Stabilizing glutamate transmission may benefit some patients with treatment-resistant schizophrenia.
John A. Gray, MD, PhD
Resident, department of psychiatry, postdoctoral fellow, department of cellular and molecular pharmacology, University of California, San Francisco
Samuel C. Risch, MD
Professor, department of psychiatry, University of California, San Francisco
Current antipsychotics are reasonably effective in treating positive symptoms, but they do less to improve the negative and cognitive symptoms that contribute to patients’ long-term poor functional capacity and quality of life. So what do psychiatrists do in clinical practice to mitigate antipsychotics’ limitations? We augment.
Schizophrenia patients routinely are treated with polypharmacy—often with antidepressants or anticonvulsants—in attempts to improve negative symptoms, aggression, and impulsivity. Most adjuncts, however—including divalproex, antidepressants, and lithium—have shown very small, inconsistent, or no effects. The only agent with a recent meta-analysis supporting its use as augmentation in treatment-resistant schizophrenia is lamotrigine, an anticonvulsant approved for use in epilepsy.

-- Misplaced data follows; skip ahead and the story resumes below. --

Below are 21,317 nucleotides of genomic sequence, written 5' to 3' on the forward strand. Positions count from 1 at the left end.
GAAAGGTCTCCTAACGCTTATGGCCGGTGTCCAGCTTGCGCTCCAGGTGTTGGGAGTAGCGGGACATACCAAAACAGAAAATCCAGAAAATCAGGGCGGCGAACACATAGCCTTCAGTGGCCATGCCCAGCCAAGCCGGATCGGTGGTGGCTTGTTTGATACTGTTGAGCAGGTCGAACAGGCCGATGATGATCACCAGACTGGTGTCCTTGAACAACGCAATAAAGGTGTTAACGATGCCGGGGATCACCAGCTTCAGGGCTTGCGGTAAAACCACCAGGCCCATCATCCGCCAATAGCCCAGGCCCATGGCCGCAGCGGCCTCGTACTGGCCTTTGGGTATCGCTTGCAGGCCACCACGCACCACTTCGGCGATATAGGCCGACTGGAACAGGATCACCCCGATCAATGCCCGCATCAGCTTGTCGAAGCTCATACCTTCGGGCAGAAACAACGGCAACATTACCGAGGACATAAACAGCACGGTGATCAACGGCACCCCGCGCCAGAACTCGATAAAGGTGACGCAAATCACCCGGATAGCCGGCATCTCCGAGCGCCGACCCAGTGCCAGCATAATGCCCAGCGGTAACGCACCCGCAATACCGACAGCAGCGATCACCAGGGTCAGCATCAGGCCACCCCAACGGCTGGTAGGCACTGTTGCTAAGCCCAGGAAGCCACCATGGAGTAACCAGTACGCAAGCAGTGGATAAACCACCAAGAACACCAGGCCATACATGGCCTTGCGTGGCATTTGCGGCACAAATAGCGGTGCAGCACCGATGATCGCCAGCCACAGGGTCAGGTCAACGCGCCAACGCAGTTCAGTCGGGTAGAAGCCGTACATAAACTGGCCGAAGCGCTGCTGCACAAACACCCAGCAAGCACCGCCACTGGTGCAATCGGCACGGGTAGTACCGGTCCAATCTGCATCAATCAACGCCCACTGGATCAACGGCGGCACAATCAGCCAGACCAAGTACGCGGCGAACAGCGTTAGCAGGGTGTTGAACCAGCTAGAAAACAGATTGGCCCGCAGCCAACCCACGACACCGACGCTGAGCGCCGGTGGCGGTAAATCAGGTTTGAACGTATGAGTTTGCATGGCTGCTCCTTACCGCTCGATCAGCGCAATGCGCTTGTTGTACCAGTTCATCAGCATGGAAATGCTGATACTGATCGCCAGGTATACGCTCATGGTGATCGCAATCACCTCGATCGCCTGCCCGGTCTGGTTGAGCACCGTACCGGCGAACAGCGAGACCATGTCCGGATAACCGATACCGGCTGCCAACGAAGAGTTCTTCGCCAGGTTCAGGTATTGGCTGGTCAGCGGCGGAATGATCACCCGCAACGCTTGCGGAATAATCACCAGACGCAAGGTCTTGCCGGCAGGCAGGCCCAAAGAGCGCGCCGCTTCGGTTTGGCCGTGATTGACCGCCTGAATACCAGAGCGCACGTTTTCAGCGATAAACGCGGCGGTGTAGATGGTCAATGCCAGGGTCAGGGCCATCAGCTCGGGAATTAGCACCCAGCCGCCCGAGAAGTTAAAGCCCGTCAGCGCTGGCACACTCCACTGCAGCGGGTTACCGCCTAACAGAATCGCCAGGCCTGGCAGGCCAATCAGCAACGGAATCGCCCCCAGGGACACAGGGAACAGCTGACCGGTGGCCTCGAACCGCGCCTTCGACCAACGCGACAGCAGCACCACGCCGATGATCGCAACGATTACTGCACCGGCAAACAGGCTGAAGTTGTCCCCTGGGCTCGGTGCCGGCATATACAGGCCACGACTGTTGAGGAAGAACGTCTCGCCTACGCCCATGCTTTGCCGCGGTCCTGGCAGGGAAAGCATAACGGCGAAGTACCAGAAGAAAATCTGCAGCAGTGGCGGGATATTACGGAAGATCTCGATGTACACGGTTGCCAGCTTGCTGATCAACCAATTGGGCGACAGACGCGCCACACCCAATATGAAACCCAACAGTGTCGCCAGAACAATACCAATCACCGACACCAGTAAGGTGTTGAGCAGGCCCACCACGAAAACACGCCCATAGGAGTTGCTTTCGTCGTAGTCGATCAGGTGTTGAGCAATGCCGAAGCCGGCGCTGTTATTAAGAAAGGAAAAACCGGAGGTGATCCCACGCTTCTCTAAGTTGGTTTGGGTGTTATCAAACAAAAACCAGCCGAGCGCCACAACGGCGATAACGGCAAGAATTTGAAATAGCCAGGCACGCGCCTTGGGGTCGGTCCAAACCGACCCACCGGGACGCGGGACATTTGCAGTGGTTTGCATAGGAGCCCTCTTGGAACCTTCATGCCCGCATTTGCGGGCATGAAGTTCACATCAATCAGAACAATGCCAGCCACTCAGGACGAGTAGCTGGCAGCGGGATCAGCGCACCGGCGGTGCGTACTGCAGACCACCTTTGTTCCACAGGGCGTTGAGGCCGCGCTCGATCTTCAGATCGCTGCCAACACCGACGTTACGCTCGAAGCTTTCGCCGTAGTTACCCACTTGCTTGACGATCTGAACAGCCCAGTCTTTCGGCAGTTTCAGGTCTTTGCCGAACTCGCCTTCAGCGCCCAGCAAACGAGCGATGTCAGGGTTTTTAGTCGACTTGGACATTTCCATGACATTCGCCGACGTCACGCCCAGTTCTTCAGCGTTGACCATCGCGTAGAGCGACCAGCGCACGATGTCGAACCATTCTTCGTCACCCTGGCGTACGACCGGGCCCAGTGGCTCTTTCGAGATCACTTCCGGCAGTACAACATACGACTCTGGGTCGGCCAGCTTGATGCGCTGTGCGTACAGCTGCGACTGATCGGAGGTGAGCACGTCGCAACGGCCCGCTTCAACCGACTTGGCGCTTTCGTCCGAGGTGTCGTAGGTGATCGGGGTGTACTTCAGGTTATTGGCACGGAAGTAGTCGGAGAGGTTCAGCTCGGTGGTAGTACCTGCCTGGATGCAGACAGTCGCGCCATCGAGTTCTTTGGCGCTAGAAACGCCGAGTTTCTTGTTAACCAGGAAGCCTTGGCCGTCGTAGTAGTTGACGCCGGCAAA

This article examines the evidence supporting off-label use of lamotrigine as an augmenting agent in schizophrenia and explains the rationale, based on lamotrigine’s probable mechanism of action as a stabilizer of glutamate neurotransmission.
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